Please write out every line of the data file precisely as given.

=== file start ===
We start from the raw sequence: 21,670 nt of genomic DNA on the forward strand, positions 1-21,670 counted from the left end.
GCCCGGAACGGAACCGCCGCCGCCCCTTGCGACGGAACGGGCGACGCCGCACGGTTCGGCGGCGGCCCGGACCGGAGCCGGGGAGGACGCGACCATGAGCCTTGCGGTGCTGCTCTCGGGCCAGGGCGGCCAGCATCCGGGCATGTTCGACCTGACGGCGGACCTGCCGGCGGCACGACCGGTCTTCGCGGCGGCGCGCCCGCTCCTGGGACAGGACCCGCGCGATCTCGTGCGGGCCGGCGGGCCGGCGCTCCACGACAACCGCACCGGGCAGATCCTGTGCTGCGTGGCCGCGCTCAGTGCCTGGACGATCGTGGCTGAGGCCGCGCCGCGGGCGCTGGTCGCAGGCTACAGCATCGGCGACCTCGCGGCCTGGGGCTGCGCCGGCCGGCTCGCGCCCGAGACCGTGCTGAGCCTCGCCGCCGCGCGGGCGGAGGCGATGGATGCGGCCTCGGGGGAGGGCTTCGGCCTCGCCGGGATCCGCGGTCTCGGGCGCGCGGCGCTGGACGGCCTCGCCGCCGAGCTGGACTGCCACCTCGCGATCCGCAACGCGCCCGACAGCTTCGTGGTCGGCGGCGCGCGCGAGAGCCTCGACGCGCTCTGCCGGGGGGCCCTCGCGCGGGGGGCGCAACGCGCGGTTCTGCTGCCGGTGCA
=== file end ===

We start from the raw sequence: 21,670 nt of genomic DNA on the forward strand, positions 1-21,670 counted from the left end.
GCCCGGAACGGAACCGCCGCCGCCCCTTGCGACGGAACGGGCGACGCCGCACGGTTCGGCGGCGGCCCGGACCGGAGCCGGGGAGGACGCGACCATGAGCCTTGCGGTGCTGCTCTCGGGCCAGGGCGGCCAGCATCCGGGCATGTTCGACCTGACGGCGGACCTGCCGGCGGCACGACCGGTCTTCGCGGCGGCGCGCCCGCTCCTGGGACAGGACCCGCGCGATCTCGTGCGGGCCGGCGGGCCGGCGCTCCACGACAACCGCACCGGGCAGATCCTGTGCTGCGTGGCCGCGCTCAGTGCCTGGACGATCGTGGCTGAGGCCGCGCCGCGGGCGCTGGTCGCAGGCTACAGCATCGGCGACCTCGCGGCCTGGGGCTGCGCCGGCCGGCTCGCGCCCGAGACCGTGCTGAGCCTCGCCGCCGCGCGGGCGGAGGCGATGGATGCGGCCTCGGGGGAGGGCTTCGGCCTCGCCGGGATCCGCGGTCTCGGGCGCGCGGCGCTGGACGGCCTCGCCGCCGAGCTGGACTGCCACCTCGCGATCCGCAACGCGCCCGACAGCTTCGTGGTCGGCGGCGCGCGCGAGAGCCTCGACGCGCTCTGCCGGGGGGCCCTCGCGCGGGGGGCGCAACGCGCGGTTCTGCTGCCGGTGCA